Charles Dharapak, Associated Press
Military honor guard members carry American flags to be presented to the next of kin of 12 service members killed in a helicopter crash in Baghdad prior to the start of a group funeral at Arlington National Cemetery in Arlington, Va., Friday.

ARLINGTON, VA. — After Lt. Col. David Canegata III died in a January helicopter crash in Iraq, his wife, Shenneth, buried him near their home in the U.S. Virgin Islands.

On Friday, she was among several hundred mourners gathered at Arlington National Cemetery to remember Canegata and 11 other soldiers killed in the National Guard's largest single combat loss in Iraq. This time, family members and friends buried unidentifiable remains from the Jan. 20 Black Hawk crash.

"Considering the sacrifice my husband made, I just thought it was fitting," Canegata said about traveling so far from home to attend a second burial. "It's truly been an honor. If I had to do it again, I would. It's part of the healing process."

The soldiers' helicopter was shot down by gunfire in Iraq's Diyala province, northeast of Baghdad.

On Friday, several hundred mourners filed into the cemetery's chapel at nearby Fort Myer to pay respects to the 10 Army National Guard soldiers and two Army soldiers.

A horse-drawn caisson carried the casket holding the remains to the burial site at Arlington, where they were surrounded by the cemetery's seemingly endless lines of gravestones, some dating back to the Civil War.

Upon arriving at the burial site, loved ones gathered around, some wiping tears away during the sounding of taps. In honor of the 12 soldiers, several helicopters flew over ceremony through a sky with scattered, pearly clouds.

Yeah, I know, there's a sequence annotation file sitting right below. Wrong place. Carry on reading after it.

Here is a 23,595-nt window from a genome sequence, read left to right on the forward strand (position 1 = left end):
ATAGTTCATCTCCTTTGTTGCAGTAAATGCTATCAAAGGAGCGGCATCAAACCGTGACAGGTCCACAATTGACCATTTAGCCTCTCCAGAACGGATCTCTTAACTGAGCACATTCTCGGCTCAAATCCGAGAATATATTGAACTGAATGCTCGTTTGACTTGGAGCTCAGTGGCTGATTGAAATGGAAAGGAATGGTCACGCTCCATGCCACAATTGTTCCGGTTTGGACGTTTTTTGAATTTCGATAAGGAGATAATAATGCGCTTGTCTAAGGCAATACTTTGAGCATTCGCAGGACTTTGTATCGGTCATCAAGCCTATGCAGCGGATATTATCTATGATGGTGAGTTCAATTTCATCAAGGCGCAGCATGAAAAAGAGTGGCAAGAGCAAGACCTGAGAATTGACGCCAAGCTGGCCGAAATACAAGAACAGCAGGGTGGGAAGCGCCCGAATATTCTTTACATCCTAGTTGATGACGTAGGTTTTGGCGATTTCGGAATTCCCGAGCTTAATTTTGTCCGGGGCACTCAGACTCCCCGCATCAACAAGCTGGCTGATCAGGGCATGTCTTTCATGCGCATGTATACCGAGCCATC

Every soldier was identified with some remains to have separate burials right after the Jan. 20 crash. But after several months of DNA and forensics tests, the Army National Guard couldn't identify all the remains.

Lt. Gen. Clyde Vaughn, director of the Army National Guard, said the country owed it the families to still bury the unidentified remains.

"Do I hate to see the wounds reopened? Yes, but at the same time, there is a family bonding here that is so deep and sensitive that it's just ... words really can't describe that process," Vaughn said at the Army National Guard's Readiness Center in Arlington, where families held a private reception.

Canegata said it was the first time she had met family members of other soldiers killed in the crash. When the families shared photos and videos of their relatives in Iraq, she said she could envision her husband's life right before his death. "Through them I can experience that," she said.

Those honored Friday are: Col. Paul M. Kelly, 45, of Stafford, Va.; Lt. Col. David C. Canegata III, 50, of St. Croix, U.S. Virgin Islands; Capt. Michael V. Taylor, 40, of North Little Rock, Ark.; Capt. Sean E. Lyerly, 31, of Pflugerville, Texas; Command Sgt. Maj. Marilyn L. Gabbard, 46, of Polk City, Iowa; Command Sgt. Maj. Roger W. Haller, 49, of Davidsonville, Md., 1st Sgt. William T. Warren, 48, of North Little Rock, Ark.; Sgt. 1st Class Floyd E. Lake, Sr., 43, of St. Thomas, U.S. Virgin Islands; Sgt. 1st Class John G. Brown, 43, of Little Rock, Ark.; Staff Sgt. Darryl D. Booker, 37, of Midlothian, Va.; Col. Brian D. Allgood, 46, of Altus, Okla.; and Cpl. Victor M. Langarica, 29, of Decatur, Ga.